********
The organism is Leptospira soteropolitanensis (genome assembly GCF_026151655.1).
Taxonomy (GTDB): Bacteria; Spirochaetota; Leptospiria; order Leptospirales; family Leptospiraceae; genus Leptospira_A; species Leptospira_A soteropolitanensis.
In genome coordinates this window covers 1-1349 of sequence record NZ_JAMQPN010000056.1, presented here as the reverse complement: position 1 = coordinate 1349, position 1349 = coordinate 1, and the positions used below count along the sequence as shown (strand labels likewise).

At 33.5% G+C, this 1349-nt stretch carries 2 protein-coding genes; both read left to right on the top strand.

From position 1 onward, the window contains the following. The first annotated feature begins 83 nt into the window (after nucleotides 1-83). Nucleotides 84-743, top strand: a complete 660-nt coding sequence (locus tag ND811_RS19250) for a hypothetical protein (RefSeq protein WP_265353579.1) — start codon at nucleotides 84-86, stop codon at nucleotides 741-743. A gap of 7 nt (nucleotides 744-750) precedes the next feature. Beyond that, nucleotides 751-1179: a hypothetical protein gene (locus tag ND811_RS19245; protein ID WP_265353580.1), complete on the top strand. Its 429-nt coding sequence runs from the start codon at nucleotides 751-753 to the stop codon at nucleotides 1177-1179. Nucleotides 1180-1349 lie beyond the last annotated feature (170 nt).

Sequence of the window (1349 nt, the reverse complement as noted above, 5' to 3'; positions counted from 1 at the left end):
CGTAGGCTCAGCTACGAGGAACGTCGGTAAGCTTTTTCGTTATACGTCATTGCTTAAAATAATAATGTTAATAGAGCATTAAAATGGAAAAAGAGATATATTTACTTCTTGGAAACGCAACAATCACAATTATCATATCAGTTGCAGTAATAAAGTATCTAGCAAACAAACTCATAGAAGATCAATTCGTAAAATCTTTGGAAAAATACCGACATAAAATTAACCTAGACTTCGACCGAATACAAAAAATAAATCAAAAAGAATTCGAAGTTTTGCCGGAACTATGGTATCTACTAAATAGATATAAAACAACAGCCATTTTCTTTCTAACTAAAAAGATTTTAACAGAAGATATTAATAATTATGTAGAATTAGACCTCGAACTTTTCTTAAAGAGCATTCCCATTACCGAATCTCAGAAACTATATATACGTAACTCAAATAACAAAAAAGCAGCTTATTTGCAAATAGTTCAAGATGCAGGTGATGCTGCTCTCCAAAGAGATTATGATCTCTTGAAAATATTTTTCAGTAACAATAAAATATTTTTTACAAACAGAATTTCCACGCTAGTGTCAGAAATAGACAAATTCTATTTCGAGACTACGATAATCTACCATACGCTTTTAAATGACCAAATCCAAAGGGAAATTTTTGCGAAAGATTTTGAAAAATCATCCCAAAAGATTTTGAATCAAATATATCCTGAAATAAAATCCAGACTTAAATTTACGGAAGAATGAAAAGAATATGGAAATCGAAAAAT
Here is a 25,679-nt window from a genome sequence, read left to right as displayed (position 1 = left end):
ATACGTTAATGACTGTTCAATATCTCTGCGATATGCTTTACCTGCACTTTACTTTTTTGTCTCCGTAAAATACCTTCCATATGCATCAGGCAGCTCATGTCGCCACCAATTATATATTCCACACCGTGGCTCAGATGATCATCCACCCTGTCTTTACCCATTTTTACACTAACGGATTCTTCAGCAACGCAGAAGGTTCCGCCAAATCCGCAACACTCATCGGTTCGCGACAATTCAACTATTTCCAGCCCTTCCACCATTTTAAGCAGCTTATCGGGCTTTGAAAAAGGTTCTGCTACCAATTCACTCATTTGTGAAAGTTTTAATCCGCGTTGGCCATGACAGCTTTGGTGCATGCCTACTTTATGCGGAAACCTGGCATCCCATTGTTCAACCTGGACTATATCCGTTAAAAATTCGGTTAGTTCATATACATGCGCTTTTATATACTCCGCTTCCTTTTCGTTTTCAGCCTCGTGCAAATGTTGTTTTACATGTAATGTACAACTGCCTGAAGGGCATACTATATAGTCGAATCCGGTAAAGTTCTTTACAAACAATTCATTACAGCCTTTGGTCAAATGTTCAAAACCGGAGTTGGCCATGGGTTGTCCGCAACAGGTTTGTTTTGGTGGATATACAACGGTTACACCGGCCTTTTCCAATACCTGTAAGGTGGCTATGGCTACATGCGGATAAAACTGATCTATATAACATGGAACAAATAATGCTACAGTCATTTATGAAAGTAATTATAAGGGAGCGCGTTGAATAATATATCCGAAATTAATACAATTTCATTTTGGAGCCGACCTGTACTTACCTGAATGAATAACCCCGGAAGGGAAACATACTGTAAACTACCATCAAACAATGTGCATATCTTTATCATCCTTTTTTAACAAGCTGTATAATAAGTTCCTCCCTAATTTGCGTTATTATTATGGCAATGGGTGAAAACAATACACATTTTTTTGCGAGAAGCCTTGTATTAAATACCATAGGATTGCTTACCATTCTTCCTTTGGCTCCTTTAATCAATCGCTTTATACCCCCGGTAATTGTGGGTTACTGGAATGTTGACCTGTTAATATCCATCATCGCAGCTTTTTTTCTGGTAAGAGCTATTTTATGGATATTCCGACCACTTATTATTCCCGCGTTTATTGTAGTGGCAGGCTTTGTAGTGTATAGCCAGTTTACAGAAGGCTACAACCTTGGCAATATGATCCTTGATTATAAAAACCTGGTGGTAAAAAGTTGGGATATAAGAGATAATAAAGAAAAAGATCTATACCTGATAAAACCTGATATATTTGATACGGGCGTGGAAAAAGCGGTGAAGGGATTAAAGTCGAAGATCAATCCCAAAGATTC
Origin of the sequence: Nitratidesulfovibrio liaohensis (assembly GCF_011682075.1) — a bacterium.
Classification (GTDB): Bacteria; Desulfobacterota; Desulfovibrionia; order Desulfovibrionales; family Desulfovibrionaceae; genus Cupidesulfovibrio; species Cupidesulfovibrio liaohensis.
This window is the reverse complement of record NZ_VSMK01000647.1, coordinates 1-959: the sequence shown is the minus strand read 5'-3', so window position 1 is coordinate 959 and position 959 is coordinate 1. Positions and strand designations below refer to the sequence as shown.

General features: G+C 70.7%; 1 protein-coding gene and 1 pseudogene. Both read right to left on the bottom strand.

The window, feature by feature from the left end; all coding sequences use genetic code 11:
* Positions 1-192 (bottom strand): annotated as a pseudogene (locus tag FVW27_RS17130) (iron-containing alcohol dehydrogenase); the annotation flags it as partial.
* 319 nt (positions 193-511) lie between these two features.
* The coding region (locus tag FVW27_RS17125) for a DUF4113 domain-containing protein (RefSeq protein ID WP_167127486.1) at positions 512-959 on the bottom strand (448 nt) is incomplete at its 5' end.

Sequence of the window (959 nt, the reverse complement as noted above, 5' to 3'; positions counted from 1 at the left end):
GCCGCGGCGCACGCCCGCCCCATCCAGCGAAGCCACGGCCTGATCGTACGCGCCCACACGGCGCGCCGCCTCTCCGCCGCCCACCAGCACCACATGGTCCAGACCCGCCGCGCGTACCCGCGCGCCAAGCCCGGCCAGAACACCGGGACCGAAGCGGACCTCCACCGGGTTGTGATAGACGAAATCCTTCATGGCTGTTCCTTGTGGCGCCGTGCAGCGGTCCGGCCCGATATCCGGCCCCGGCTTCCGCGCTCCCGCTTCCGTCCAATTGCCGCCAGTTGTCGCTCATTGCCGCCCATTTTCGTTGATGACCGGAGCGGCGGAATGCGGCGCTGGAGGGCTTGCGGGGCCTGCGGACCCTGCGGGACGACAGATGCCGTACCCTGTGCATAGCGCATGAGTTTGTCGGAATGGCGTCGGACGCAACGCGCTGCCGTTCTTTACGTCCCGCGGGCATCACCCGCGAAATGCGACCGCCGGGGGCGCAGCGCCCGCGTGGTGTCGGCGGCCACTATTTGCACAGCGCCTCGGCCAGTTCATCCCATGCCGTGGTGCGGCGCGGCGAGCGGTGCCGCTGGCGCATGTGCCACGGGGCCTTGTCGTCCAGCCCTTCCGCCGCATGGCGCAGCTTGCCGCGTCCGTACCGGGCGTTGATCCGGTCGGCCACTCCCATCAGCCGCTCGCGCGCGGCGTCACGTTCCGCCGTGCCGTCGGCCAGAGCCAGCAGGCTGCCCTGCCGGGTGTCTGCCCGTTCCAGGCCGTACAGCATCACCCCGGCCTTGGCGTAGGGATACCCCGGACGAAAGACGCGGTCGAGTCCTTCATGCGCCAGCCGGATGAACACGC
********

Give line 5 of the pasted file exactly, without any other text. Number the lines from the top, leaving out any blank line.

From position 1 onward, the window contains the following. The first annotated feature begins 83 nt into the window (after nucleotides 1-83). Nucleotides 84-743, top strand: a complete 660-nt coding sequence (locus tag ND811_RS19250) for a hypothetical protein (RefSeq protein WP_265353579.1) — start codon at nucleotides 84-86, stop codon at nucleotides 741-743. A gap of 7 nt (nucleotides 744-750) precedes the next feature. Beyond that, nucleotides 751-1179: a hypothetical protein gene (locus tag ND811_RS19245; protein ID WP_265353580.1), complete on the top strand. Its 429-nt coding sequence runs from the start codon at nucleotides 751-753 to the stop codon at nucleotides 1177-1179. Nucleotides 1180-1349 lie beyond the last annotated feature (170 nt).